THE Oshana region was crowned champions of the fourth The Namibian Critical Thinking Competition for the second consecutive year.
The three-day event which kicked off on Friday, organised and spearheaded by the Namibian Schools Debating Association (NSDA) and sponsored by The Namibian newspaper to the tune of N$75 000, was held at Keetmanshoop and ended yesterday.
Oshana defeated Kavango East after proposing a motion 'Politicians should not have privacy or a private life'.
They reasoned that politicians' privacy should be limited, suggesting that their financial status should be open to public scrutiny, and that those holding political office should be appointed on their qualifications' merits.
This, they opined, would reduce corruption by politicians in the country.
The Kavango East team, on their part, argued that politicians have a right to privacy as guaranteed by the Namibian Constitution, and thus should not be denied that on the grounds of being a political office-bearer.
If denied privacy, they debated, politicians as well as their families' security will be put at risk. The regions which participated include Omusati, Oshana, //Kharas, Hardap, Kunene, Kavango East, Kavango West, Otjozondjupa, Omaheke, Ohangwena, Zambezi and Oshikoto. The Khomas and Erongo region did not participate this year.
Topics debated were skyrocketing house prices, inequalities versus the country's current economic crisis, and opposing or supporting SMSes in The Namibian newspaper.
Oshana team leader, Sesilie Haikali said teamwork was their recipe for having been crowned winners for the second consecutive year. She thus encouraged fellow pupils to participate in debating, saying it would empower them to look at issues in society from different perspectives.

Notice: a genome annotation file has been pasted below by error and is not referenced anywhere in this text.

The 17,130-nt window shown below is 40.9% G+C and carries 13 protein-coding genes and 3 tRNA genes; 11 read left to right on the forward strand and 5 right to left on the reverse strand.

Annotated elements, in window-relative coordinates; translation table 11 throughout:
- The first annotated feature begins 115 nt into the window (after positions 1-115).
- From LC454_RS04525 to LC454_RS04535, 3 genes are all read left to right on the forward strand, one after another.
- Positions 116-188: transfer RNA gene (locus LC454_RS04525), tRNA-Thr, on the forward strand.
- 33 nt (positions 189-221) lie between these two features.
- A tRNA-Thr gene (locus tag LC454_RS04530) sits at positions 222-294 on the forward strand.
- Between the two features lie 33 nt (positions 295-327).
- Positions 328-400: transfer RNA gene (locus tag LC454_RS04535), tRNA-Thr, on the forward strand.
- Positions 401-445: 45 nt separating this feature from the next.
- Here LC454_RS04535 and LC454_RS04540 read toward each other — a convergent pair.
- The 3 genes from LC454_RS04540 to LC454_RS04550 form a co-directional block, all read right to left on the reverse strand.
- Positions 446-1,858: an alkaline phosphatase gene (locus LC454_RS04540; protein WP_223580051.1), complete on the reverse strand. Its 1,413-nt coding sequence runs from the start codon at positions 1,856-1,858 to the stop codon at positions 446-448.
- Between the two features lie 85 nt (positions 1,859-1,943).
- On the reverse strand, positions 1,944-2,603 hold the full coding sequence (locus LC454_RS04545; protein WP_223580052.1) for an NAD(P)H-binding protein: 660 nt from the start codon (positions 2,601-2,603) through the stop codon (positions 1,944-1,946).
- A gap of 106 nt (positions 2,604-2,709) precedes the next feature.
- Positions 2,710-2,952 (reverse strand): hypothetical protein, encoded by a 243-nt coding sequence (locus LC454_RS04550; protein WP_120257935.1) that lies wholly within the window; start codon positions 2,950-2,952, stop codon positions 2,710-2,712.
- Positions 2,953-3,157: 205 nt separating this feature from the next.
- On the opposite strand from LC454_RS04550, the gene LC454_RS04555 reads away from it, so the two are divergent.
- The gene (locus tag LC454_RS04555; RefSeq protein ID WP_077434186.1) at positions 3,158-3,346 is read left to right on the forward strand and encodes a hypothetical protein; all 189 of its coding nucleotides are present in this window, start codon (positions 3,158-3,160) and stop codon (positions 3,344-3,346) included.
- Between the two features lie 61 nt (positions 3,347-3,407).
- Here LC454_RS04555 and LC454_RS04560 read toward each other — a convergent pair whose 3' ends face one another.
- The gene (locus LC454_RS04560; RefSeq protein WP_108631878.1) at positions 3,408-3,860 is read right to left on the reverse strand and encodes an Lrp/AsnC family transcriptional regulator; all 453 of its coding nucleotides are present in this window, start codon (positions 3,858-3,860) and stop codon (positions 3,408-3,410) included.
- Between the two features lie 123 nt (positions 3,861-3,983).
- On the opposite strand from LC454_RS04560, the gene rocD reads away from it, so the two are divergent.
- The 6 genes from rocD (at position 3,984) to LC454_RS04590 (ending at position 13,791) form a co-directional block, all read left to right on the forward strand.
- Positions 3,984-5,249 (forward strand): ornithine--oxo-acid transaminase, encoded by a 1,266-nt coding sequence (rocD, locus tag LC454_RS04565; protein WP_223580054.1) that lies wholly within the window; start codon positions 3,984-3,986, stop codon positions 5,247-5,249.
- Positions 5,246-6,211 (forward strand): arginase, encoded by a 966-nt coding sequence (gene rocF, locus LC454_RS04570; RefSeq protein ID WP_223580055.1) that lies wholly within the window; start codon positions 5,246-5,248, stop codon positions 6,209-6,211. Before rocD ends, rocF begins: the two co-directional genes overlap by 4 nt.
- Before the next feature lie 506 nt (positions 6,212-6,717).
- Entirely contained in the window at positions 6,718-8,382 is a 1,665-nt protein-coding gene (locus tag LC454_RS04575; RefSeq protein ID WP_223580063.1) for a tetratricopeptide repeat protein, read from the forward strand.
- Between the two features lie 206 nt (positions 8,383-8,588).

"Debating develops a critical mindset, and empowers you to analyse different issues," she added. Kavango East team leader, Eddy Ngonga, said they are happy the best team won.
The //Kharas Kalahari Circuit's inspector Constance Wantenaar in her closing comments commended The Namibian newspaper for sponsoring the debating event since its inception four years back.
"The seed you are planting through investing in the staging of the Critical Thinking Competition will definitely germinate and promote the ideal of peaceful co-existence, tolerance, settling of differences of opinion in a mature manner without resorting to violence, and understanding the differences between fact and opinion," she stated.
NSDA president Elizabeth Namundjebo said the aim of the competition is to create a spirit of critical thinking and the analysing of issues affecting society.
"The event has helped the Namibian child in many ways. About 60% to 70% of the NSDA graduates have become lawyers," she added.
She said the education ministry has also contributed N$100 000 towards the meals of the pupils and officials during the four-day debating championship.
The winner of the championship pocketed N$7 000, while Kavango East, the second runners-up got N$5 000, and the third runners-up, the Omusati region, walked away with N$3 000.
Read the original article on Namibian.
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